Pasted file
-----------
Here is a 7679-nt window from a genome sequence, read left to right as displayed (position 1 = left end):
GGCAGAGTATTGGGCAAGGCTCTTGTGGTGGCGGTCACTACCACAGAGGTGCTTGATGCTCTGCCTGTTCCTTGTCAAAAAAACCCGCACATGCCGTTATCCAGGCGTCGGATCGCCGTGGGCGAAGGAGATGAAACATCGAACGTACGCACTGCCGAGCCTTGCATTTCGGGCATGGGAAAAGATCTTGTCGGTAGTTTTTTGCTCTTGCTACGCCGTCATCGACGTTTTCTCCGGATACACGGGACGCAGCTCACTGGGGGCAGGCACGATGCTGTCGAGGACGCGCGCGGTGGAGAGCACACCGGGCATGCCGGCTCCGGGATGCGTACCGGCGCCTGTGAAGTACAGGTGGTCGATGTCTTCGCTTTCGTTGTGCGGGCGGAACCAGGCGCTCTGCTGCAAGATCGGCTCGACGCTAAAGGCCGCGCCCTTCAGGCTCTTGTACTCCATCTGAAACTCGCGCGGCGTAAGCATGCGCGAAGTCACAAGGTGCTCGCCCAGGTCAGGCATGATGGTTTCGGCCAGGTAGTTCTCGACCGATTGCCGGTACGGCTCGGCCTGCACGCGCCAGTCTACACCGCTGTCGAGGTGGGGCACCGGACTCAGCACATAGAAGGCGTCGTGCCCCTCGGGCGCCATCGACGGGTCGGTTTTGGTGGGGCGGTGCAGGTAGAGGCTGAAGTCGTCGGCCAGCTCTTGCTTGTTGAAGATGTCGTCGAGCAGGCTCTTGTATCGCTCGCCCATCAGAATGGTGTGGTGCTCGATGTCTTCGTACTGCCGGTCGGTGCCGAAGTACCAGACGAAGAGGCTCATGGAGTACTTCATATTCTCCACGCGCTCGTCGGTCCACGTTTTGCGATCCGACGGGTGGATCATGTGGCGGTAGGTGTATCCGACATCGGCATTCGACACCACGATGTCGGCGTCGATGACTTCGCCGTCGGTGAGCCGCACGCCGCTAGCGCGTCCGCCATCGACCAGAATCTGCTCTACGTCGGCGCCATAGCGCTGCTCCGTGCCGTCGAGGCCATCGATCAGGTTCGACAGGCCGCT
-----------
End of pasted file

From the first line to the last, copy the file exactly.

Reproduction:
Here is a 7679-nt window from a genome sequence, read left to right as displayed (position 1 = left end):
GGCAGAGTATTGGGCAAGGCTCTTGTGGTGGCGGTCACTACCACAGAGGTGCTTGATGCTCTGCCTGTTCCTTGTCAAAAAAACCCGCACATGCCGTTATCCAGGCGTCGGATCGCCGTGGGCGAAGGAGATGAAACATCGAACGTACGCACTGCCGAGCCTTGCATTTCGGGCATGGGAAAAGATCTTGTCGGTAGTTTTTTGCTCTTGCTACGCCGTCATCGACGTTTTCTCCGGATACACGGGACGCAGCTCACTGGGGGCAGGCACGATGCTGTCGAGGACGCGCGCGGTGGAGAGCACACCGGGCATGCCGGCTCCGGGATGCGTACCGGCGCCTGTGAAGTACAGGTGGTCGATGTCTTCGCTTTCGTTGTGCGGGCGGAACCAGGCGCTCTGCTGCAAGATCGGCTCGACGCTAAAGGCCGCGCCCTTCAGGCTCTTGTACTCCATCTGAAACTCGCGCGGCGTAAGCATGCGCGAAGTCACAAGGTGCTCGCCCAGGTCAGGCATGATGGTTTCGGCCAGGTAGTTCTCGACCGATTGCCGGTACGGCTCGGCCTGCACGCGCCAGTCTACACCGCTGTCGAGGTGGGGCACCGGACTCAGCACATAGAAGGCGTCGTGCCCCTCGGGCGCCATCGACGGGTCGGTTTTGGTGGGGCGGTGCAGGTAGAGGCTGAAGTCGTCGGCCAGCTCTTGCTTGTTGAAGATGTCGTCGAGCAGGCTCTTGTATCGCTCGCCCATCAGAATGGTGTGGTGCTCGATGTCTTCGTACTGCCGGTCGGTGCCGAAGTACCAGACGAAGAGGCTCATGGAGTACTTCATATTCTCCACGCGCTCGTCGGTCCACGTTTTGCGATCCGACGGGTGGATCATGTGGCGGTAGGTGTATCCGACATCGGCATTCGACACCACGATGTCGGCGTCGATGACTTCGCCGTCGGTGAGCCGCACGCCGCTAGCGCGTCCGCCATCGACCAGAATCTGCTCTACGTCGGCGCCATAGCGCTGCTCCGTGCCGTCGAGGCCATCGATCAGGTTCGACAGGCCGCT